Audubon presents ‘Living with Beavers’ this Saturday
Jamestown – Beavers can be hard to live with. They flood land and roads, dam ditches and road culverts, and can wreak havoc on the land. Their dams can also restore wetlands, those “rainforests of the North” rated as the land’s best life support system.
Audubon Community Nature Center is bringing Owen and Sharon Brown, the founders of Beavers: Wetlands and Wildlife (BWW), to present “Living with Beavers” on Saturday, April 27 from 10 to11:30 a.m.
As BWW’s website, beaversww.org states, “All species are important in an ecosystem, but keystone species like the beaver run the show by creating vital habitat for wildlife, and valuable natural services for people.”
Learning to coexist with beaver wetlands ensures that we continue to enjoy essential natural services, such as water cleansing.
Because their dams and wetlands hold water on the land, nature’s engineers can help combat climate change by decreasing damage from both droughts and major floods, extreme weather events that are increasing with climate change. Plus the lush plant life of marshy beaver wetlands absorbs much carbon dioxide, and draining these sites results in the release of carbon dioxide, the major greenhouse gas.
The Browns, who have a 300-acre wildlife sanctuary called Wildsprite, will show how to live with beavers through the use of a variety of flow devices that allow the water to move where people need it to go.
A long-time professor of chemistry and physics and founder of his local Audubon Society, Owen J. Brown co-founded BWW, an educational nonprofit, in 1985 and now serves as its president. He holds a bachelors in chemistry and PhD in material science Engineering and points out that engineers often have a natural affinity for “nature’s engineers.”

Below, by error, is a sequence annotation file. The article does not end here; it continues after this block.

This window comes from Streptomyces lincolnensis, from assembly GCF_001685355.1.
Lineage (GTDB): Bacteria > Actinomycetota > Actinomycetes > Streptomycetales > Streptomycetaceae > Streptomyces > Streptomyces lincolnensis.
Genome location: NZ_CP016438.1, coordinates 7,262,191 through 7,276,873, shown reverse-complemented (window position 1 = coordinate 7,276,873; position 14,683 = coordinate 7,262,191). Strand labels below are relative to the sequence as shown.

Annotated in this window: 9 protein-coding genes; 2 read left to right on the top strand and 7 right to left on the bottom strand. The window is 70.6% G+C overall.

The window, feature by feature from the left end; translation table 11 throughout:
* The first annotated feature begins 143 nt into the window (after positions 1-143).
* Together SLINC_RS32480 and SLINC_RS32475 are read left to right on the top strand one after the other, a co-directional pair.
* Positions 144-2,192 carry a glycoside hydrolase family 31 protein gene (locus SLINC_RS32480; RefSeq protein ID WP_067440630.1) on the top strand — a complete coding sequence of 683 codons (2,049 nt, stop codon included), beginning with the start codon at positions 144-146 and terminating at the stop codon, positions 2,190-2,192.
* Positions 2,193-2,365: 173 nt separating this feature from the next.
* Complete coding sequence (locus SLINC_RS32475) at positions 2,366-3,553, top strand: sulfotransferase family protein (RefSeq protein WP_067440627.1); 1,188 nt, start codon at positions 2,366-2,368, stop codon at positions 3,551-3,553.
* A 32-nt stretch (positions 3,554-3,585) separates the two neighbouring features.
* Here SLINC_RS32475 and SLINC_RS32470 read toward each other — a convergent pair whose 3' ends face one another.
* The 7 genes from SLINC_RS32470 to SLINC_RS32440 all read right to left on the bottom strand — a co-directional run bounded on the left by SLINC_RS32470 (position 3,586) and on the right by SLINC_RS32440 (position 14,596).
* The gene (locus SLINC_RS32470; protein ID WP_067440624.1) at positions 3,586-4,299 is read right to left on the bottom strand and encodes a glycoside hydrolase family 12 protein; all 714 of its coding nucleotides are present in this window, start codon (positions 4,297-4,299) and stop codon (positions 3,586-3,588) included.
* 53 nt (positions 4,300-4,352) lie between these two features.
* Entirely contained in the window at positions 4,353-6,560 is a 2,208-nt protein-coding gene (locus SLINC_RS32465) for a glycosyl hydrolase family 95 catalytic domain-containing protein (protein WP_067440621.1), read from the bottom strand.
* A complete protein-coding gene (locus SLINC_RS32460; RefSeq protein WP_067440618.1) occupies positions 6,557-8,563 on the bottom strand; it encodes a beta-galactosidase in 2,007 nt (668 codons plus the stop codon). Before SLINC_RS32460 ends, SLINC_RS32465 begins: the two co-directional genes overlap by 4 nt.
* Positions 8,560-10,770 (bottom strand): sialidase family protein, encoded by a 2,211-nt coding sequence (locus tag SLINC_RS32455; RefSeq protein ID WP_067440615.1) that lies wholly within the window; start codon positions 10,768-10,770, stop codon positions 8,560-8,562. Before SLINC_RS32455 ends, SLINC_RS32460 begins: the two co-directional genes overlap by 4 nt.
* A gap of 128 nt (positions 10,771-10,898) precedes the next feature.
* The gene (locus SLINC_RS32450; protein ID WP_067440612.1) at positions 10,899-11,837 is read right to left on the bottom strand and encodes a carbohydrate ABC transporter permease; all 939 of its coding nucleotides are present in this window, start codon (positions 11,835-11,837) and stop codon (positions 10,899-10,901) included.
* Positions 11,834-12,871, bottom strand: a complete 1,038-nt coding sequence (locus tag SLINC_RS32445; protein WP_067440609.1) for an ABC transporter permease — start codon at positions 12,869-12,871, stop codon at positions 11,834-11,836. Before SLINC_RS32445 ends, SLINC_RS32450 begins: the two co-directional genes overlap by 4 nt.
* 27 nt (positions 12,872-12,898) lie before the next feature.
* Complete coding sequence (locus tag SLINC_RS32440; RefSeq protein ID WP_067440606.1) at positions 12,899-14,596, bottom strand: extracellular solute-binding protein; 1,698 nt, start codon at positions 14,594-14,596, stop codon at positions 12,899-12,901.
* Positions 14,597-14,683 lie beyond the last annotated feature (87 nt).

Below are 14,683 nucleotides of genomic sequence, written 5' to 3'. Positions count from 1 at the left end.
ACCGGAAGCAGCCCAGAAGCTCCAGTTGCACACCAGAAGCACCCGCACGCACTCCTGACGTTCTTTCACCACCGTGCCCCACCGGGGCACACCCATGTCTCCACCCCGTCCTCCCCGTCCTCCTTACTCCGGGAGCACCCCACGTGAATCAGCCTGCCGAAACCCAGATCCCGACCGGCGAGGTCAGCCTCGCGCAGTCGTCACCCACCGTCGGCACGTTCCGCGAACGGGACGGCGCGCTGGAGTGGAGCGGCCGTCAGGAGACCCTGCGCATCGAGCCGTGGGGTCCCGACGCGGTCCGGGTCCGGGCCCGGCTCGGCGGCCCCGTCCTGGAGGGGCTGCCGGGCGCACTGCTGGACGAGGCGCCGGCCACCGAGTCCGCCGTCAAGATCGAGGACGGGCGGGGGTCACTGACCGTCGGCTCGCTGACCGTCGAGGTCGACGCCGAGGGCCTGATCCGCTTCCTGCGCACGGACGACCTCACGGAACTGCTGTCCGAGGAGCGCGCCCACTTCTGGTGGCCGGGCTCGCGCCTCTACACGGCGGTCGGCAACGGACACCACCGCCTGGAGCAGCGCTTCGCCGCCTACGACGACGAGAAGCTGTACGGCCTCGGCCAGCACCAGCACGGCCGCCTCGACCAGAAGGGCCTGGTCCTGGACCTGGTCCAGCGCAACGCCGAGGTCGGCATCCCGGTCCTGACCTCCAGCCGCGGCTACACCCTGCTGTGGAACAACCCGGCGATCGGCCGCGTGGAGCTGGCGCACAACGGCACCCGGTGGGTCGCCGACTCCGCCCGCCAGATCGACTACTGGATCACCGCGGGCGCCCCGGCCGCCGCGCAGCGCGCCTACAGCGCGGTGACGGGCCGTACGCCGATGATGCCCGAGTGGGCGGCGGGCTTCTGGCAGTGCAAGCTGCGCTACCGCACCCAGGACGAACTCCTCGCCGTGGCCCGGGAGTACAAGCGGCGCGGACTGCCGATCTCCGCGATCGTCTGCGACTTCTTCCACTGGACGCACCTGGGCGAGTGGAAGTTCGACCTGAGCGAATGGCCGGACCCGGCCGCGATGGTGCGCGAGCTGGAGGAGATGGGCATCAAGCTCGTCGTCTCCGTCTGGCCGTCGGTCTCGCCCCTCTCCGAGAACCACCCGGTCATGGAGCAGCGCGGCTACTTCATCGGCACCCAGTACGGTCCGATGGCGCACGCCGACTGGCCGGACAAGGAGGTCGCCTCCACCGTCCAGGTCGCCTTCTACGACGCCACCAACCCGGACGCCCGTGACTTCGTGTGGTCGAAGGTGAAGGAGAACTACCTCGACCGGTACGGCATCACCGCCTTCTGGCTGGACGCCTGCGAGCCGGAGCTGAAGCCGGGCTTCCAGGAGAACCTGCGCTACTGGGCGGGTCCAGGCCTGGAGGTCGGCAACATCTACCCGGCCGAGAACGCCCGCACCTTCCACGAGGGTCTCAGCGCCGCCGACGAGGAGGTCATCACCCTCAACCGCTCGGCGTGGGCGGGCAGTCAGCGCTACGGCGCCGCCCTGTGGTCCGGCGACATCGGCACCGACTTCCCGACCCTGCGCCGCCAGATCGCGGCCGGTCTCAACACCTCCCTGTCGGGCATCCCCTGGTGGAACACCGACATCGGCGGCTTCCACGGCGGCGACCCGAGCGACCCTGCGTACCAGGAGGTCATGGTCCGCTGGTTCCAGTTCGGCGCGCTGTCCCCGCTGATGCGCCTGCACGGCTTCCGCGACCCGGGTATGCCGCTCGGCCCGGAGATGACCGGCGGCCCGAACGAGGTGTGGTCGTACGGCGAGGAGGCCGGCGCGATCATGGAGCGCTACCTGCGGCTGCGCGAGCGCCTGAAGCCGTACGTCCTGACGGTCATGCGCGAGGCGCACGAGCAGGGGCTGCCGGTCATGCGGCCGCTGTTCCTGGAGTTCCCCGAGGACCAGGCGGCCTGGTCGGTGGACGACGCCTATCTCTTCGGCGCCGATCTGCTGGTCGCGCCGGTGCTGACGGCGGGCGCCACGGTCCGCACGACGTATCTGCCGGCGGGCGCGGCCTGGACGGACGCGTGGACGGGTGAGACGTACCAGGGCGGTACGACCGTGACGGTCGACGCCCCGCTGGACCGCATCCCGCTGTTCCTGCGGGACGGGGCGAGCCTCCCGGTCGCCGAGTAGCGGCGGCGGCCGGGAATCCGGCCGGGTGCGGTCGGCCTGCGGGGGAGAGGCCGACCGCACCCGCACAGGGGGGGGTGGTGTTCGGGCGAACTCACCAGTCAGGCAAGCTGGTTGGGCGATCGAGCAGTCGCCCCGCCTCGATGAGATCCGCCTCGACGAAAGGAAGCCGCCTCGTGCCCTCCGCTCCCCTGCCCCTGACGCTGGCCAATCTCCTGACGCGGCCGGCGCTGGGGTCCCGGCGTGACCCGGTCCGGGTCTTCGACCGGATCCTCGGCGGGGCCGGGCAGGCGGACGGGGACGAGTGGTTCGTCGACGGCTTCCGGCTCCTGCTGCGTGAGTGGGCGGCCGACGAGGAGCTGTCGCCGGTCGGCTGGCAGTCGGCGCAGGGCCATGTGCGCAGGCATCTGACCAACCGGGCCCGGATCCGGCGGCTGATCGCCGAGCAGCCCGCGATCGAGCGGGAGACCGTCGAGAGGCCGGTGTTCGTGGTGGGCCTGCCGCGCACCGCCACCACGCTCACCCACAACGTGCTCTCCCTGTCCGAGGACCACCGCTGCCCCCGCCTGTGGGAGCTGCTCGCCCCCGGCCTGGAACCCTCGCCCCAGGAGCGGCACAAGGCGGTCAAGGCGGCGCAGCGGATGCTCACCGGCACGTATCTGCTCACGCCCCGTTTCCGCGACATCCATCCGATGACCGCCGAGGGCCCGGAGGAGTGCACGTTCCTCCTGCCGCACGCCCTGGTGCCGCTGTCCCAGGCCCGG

Beavers: Wetlands and Wildlife Biologist/Director Sharon T. Brown has a masters degree in biology. Previously she was the supervising technologist at a large cancer institute’s hematology laboratory and taught biology courses full-time at the college level. Now she focuses on the beaver and ways to coexist with this important keystone species. As a licensed wildlife rehabilitator for 20 years, she has raised orphaned kits and aided injured beavers.
In its work to help people understand beavers and prevent their losses, BWW has partnered with the Humane Society of the U.S. and the Army Corps of Engineers and started International Beaver Day in 2009.
Cost of this program is $25; $20 for Nature Center members.
Paid reservations are required by Thursday: Call 569-2345 during business hours or go to AudubonCNC.org/Programs and click “Current Schedule.”
This event is made possible in part with support from The Oaks Bed and Breakfast Hotel in Jamestown.
Audubon education programs are funded with support from the Carnahan Jackson Foundation, Jessie Smith Darrah Fund, Holmberg Foundation, Hultquist Foundation and Lenna Foundation.
To learn more about Audubon and its many programs, call 569-2345 during business hours, visit AudubonCNC.org or find Audubon Community Nature Center on Facebook.